Doomscrolling during COVID-19 can leave you anxious; try these methods cut usage of phone, tablet
Doomscrolling is the habit of scrolling non-stop to consume information on dangers around you, such as, currently, the COVID-19 pandemic
Waking up and checking the internet for the latest developments on COVID-19 has become the new normal for a lot of people. You go through social media, check notifications and then browse through news sites to know what happened since the last time you checked in. Under normal circumstances, the news can be a mix of good and bad.
However, as the pandemic rages on, it is becoming increasingly hard to avoid bad news. What may start with checking the latest numbers and reading up on precautions, you may end up drowning in depressing information about not only the world but also your immediate surroundings. The habit of scrolling to consume this kind of information has become so common that we have a term for it: doomscrolling.
While it is good to be vigilant and aware of the dangers around you, doomscrolling may leave you anxious and stressed and can take a toll on your mental health. If you’re facing this problem during this pandemic, here are some ways to take control of the situation:
1. Set a time
Some apps come with a feature that helps you time your usage of them. For others, put on a timer on your phone itself before you begin to scroll and quit the app as soon as it goes off. If you generally spend 30 minutes at a time, begin by setting the timer to 20 minutes and then keep reducing it by two-three minutes every day.
This will make you more efficient at finding the most important things you need to know to keep yourself up to date with the latest information and at the same time also save you from the anxiety caused by excessive doomsday news.
2. Make a plan
Now, this might seem a bit excessive for a simple act, but it’ll help. Before you start checking up on the news, think of what all you are going to check on. Make a mental list of maybe five things you want to see before you put the phone aside.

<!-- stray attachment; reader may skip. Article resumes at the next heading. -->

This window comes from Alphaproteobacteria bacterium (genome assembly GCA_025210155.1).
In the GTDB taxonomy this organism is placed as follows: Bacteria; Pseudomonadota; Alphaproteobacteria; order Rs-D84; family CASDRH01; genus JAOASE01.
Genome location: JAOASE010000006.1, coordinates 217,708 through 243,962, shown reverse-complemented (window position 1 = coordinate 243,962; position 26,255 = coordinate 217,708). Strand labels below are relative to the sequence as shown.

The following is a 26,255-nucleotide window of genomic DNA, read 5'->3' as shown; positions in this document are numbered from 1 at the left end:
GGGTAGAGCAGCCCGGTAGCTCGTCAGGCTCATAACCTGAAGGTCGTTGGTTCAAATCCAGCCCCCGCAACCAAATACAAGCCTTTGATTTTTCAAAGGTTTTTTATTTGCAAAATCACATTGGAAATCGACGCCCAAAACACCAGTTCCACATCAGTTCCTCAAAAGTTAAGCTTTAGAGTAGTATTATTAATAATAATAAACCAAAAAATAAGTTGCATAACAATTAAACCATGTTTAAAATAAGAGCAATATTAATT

Even while scrolling through, keep a check on yourself and make sure that you deviate as less as possible from your plan.
3. Keep a note on your triggers
Your body sends you various messages when the news is too depressing or when it has become too much for you. Make note of the reactions from your body about how the news makes you feel — are you feeling stressed or anxious?
When you are mindful of your own body and mind, you would understand better when it is time to pause and let go. This will also help you with noting and controlling the amount of time you spend scrolling.
4. Find a distraction
Another way to stop yourself from doomscrolling is finding something to replace this habit. Try to note the time you are most likely to engage in this habit and then make sure to keep your phone or tablet away before that time.
Find something else to focus on as well, so you aren’t tempted to check your devices. Pick up a new hobby, read a book, talk to your friends or family, do some cooking or listen to a podcast. Having enjoyable experiences and learning new things may help you appreciate the time away from your devices.
5. Ask for help
It is absolutely okay if you slip up once or twice. Putting a stop to any bad habit can be a bit difficult when you are so used to it. However, what really makes a difference is you continue making an effort to reduce the number of slip-ups.
If you can’t seem to manage it on your own, ask a family member or a friend to help. You can give your phone or tablet to them when you are most likely to engage in the habit.
For more information, read our article on How to protect your mental health during the COVID-19 pandemic.
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